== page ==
If the Bush administration succeeds in its latest request for funding for the war in Iraq, the total cost would rise to $611.5 billion, according to the National Priorities Project, a nonprofit research group.
The amount got us wondering: What would $611 billion buy?
Nearly 14 million years' worth of tuition, room, and board at Harvard. At published rates for this year, $611 billion translates into almost 14 million free rides for a year at Harvard University.
Nearly 4,000 Newton North High Schools Tagged as the most expensive high school in Massachusetts, at $154.6 million, the construction design for the new Newton North High School could be replicated almost 4,000 times using the money spent on the war.
40 Big Digs At almost $15 billion, Boston's Central Artery project has been held up as the nation's most expensive public works project. Now multiply that by 40 and you're getting close to US taxpayers’ commitment to democracy in Iraq – so far.
Almost 18 months' worth of free gas for everyone US drivers consume approximately 384.7 million gallons of gasoline a day. Retail prices averaged $3.00 a gallon in early November. Breaking it down, $611 billion could buy gasoline for everybody in the United States, for about 530 days.
Many, many environment-friendly cars on the road With $611 billion, you could convert all cars in America to run on ethanol nine times over.
TheBudgetGraph.com estimates that converting the 136,568,083 registered cars in the United States to ethanol (conversion kits at $500) would cost $68.2 billion.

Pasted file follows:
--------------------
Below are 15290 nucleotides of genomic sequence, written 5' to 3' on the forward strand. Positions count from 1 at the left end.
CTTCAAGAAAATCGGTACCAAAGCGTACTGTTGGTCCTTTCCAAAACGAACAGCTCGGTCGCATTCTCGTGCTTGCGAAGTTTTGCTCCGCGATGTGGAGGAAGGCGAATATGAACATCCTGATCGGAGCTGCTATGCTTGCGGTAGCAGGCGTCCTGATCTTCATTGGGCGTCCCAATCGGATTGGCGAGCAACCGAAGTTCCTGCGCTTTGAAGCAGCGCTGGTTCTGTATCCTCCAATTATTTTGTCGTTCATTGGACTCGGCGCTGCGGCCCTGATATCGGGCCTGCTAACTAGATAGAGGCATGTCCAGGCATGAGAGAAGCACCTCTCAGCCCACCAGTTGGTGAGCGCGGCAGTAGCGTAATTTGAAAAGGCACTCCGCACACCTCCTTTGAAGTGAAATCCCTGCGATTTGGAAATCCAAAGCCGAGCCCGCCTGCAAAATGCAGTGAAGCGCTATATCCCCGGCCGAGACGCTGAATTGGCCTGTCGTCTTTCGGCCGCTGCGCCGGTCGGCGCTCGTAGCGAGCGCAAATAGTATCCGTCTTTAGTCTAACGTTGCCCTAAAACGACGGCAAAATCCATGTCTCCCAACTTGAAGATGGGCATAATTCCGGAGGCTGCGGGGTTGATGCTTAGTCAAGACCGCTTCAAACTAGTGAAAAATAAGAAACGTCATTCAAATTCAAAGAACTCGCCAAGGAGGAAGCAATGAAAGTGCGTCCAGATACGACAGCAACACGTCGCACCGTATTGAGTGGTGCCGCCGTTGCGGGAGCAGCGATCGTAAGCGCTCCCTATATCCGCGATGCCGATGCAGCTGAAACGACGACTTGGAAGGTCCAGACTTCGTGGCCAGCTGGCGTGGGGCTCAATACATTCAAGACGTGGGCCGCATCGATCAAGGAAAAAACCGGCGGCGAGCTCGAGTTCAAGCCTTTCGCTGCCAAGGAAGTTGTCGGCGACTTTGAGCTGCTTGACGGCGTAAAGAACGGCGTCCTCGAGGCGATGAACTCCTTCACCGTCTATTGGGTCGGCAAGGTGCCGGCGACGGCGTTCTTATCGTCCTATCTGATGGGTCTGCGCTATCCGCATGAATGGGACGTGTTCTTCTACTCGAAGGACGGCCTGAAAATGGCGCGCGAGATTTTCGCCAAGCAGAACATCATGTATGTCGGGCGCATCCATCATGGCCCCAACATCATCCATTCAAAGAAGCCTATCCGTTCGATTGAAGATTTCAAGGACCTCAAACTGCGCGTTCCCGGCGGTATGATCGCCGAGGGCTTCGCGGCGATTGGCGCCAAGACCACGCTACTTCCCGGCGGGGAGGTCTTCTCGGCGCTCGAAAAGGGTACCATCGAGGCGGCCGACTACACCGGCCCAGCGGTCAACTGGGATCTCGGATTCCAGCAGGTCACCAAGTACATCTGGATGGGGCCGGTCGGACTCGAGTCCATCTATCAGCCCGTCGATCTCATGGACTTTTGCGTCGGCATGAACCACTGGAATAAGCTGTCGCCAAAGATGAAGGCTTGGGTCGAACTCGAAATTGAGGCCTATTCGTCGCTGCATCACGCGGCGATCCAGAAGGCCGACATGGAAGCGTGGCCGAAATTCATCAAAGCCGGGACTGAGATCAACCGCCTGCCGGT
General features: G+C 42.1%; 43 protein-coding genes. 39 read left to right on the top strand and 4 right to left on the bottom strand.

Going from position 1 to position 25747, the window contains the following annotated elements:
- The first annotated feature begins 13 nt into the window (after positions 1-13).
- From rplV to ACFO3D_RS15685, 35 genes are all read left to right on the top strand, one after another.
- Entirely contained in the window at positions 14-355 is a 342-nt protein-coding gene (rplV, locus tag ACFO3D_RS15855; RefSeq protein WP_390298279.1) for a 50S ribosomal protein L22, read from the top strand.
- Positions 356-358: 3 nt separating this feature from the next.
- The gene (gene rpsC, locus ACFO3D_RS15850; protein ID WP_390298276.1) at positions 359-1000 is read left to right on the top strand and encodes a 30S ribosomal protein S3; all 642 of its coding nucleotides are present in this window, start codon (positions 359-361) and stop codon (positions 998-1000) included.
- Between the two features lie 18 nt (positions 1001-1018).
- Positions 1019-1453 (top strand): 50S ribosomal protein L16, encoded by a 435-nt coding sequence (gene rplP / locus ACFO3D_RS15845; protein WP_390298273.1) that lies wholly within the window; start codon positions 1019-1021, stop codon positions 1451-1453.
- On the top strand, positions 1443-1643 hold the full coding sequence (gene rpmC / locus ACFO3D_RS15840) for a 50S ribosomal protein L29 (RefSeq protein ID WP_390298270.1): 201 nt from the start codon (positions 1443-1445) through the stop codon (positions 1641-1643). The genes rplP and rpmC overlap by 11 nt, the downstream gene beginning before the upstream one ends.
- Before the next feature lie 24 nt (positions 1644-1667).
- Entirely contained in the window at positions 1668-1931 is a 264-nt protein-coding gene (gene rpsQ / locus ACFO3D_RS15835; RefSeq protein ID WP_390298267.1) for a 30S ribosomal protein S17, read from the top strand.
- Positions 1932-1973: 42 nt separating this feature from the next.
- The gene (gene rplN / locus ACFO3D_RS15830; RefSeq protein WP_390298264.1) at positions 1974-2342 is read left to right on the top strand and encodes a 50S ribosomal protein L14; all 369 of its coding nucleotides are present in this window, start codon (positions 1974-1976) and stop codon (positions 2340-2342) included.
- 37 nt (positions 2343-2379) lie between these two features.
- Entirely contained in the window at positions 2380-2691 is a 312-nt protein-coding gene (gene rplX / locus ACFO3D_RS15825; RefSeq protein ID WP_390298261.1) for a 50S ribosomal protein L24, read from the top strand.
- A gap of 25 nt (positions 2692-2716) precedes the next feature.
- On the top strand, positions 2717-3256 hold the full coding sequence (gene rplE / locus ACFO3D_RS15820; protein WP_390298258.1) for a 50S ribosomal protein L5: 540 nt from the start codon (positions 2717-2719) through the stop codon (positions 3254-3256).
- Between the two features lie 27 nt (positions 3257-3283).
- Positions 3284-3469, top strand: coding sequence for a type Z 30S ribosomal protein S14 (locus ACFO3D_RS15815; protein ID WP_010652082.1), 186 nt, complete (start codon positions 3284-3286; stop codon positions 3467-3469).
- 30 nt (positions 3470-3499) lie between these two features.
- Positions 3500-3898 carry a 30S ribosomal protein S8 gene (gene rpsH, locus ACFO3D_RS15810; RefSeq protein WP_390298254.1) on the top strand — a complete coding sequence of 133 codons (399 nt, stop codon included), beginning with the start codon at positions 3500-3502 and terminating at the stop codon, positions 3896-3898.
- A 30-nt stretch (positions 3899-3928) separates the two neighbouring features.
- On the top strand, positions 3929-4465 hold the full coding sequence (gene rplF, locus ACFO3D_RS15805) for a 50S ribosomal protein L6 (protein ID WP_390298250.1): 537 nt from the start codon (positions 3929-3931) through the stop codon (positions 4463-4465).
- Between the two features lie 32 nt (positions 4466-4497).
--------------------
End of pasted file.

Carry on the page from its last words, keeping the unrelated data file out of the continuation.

More than a year's worth of Medicare benefits for everyone In fiscal 2008, Medicare benefits will total $454 billion, according to a Heritage Foundation summary. The $611 billion in war costs is 17 times the amount vetoed by the president for a $35 billion health benefit program for poor children.
A looong contract for Dice-K The Red Sox and Daisuke Matsuzaka agreed on a six-year, $52 million contract. The war cost could be enough to have Dice-K mania for more than 70,000-some years at this year's rate.
A real war on poverty According to World Bank estimates, $54 billion a year would eliminate starvation and malnutrition globally by 2015, while $30 billion would provide a year of primary education for every child on earth.
At the upper range of those estimates, the $611 billion cost of the war could have fed and educated the world's poor for seven years.